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Transplant Greats: An Interview with Paul Corris

by Christina Migliore

To continue our series on the legends in the field of heart and lung transplant we get to know a little more about Dr Paul Corris. Dr Corris needs no introduction. He can always be found at every ISHLT meeting with his trademark scarf and turned up collar. His accomplishments in the field are extraordinary. He served as the President of the ISHLT from 2007-2008 and president of the European Society for Heart and Lung Transplant from 2006-2008. He was elected to the office of President of the British Thoracic Society in 2009-2010. I have included some questions that I thought would let us get to know this prominent and praised physician. Read more →


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Extended Release Tacrolimus (Astagraf XL™, Advagraf®: Same Old Drug in a Different Package?

by Miae Kim

Tacrolimus extended-release capsules (Astagraf XL™, Astellas Pharm US, Inc. Northrook, IL) were approved in the US by the Food and Drug Administration (FDA) in July 2013. The development of this new formulation garnered interest due to a possible improvement in immunosuppressive medication compliance. This formulation has been approved for use in European countries since 2007 under the trade name Advagraf®, and it has been approved for use in 73 countries worldwide. Read more →

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Pneumocystis Jiroveci Pneumonia Prophylaxis After Lung Transplantation: The Bactrim Story...

by Chris Ensor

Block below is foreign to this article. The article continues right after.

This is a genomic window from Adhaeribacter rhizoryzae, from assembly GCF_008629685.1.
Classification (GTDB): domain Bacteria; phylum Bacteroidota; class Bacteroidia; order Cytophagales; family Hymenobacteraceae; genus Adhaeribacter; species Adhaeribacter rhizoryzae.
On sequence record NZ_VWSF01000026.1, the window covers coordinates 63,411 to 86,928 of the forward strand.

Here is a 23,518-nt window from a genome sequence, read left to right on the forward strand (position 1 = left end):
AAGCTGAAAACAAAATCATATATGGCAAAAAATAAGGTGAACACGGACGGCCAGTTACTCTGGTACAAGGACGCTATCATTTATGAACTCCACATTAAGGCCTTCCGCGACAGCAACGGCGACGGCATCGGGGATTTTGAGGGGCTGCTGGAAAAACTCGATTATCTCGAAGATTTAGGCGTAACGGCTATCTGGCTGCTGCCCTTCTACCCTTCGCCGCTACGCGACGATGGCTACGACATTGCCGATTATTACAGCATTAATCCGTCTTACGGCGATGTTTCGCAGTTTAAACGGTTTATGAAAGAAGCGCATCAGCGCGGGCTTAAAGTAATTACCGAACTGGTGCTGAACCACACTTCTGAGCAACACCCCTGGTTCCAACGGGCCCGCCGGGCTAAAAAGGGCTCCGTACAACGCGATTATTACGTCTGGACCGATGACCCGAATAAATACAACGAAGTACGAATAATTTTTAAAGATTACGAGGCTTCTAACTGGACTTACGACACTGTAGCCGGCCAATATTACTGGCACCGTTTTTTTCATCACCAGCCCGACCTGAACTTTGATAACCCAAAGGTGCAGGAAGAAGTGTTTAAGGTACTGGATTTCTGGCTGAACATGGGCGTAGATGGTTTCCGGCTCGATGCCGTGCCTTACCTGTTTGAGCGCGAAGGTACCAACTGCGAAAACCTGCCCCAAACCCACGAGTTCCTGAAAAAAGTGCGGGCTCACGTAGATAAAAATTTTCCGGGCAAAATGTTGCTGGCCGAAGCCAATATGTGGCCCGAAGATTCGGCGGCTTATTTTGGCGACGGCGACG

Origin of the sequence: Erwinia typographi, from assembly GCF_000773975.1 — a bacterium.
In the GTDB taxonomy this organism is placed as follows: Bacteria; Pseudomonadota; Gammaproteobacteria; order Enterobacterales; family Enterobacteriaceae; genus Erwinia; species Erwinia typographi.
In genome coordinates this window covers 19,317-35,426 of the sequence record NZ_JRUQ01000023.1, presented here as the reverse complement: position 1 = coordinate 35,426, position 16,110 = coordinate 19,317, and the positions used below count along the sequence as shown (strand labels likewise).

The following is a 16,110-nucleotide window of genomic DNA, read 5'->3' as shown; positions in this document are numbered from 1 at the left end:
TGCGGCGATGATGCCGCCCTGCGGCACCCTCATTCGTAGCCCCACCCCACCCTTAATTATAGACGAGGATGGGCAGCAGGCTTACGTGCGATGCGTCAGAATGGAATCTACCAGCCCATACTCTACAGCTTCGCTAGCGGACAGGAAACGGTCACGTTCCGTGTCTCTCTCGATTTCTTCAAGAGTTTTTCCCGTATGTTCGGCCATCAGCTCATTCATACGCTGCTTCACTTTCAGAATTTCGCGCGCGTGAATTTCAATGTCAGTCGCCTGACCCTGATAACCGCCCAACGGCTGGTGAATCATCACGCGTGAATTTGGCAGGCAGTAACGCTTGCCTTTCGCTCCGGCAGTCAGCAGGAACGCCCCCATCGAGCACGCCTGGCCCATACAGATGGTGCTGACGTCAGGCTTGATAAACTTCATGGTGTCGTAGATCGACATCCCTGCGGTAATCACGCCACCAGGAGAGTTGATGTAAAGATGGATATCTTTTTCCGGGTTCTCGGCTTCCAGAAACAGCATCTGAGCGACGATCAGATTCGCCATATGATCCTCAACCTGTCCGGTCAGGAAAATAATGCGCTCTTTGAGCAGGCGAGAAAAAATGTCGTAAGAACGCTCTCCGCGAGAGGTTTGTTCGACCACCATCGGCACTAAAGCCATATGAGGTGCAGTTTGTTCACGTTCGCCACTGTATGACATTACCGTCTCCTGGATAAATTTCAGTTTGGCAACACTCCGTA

Pneumocystis jiroveci is an opportunistic fungus that is recognized as a major public health hazard, particularly for recipients of solid-organ transplantation (SOT) [1]. Pneumocystis jiroveci exists in three known forms: trophozoite, cyst, and sporozoite. Its primary mode of transmission is aerosolization from host-to-host; after which it remains indolent until a period of opportunity for reactivation, such as that experienced during enhanced immunosuppression immediately after transplantation. Read more →


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What's New in the Pathology Council?

by Dylan Miller

This has been a productive year for the Pathology Council, with our attention focused primarily on solidifying our work in cardiac AMR over the past few years and expanding efforts to define and understand AMR in lung allografts. Here are a few highlights, forthcoming papers, and symposia from the Pathology Council as 2013 wraps up. Read more →

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The AECVP Cardiac Transplant Pathology Network

by Margaret Burke, Ornella Leone, and Claire Toquet